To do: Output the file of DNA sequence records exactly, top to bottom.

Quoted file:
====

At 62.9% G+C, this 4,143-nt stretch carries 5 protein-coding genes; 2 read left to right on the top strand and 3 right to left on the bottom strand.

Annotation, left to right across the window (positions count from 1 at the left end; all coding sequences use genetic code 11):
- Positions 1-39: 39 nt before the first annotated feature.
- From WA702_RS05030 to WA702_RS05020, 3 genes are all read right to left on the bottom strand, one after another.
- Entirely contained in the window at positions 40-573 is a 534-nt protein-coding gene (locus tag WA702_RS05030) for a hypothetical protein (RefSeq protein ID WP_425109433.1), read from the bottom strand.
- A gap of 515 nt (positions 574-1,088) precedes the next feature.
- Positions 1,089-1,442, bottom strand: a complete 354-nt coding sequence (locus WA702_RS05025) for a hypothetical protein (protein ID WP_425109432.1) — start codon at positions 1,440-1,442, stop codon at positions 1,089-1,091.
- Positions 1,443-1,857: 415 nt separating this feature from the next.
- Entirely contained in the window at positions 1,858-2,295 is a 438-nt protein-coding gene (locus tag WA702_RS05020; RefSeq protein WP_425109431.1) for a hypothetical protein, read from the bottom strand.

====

At 62.9% G+C, this 4,143-nt stretch carries 5 protein-coding genes; 2 read left to right on the top strand and 3 right to left on the bottom strand.

Annotation, left to right across the window (positions count from 1 at the left end; all coding sequences use genetic code 11):
- Positions 1-39: 39 nt before the first annotated feature.
- From WA702_RS05030 to WA702_RS05020, 3 genes are all read right to left on the bottom strand, one after another.
- Entirely contained in the window at positions 40-573 is a 534-nt protein-coding gene (locus tag WA702_RS05030) for a hypothetical protein (RefSeq protein ID WP_425109433.1), read from the bottom strand.
- A gap of 515 nt (positions 574-1,088) precedes the next feature.
- Positions 1,089-1,442, bottom strand: a complete 354-nt coding sequence (locus WA702_RS05025) for a hypothetical protein (protein ID WP_425109432.1) — start codon at positions 1,440-1,442, stop codon at positions 1,089-1,091.
- Positions 1,443-1,857: 415 nt separating this feature from the next.
- Entirely contained in the window at positions 1,858-2,295 is a 438-nt protein-coding gene (locus tag WA702_RS05020; RefSeq protein WP_425109431.1) for a hypothetical protein, read from the bottom strand.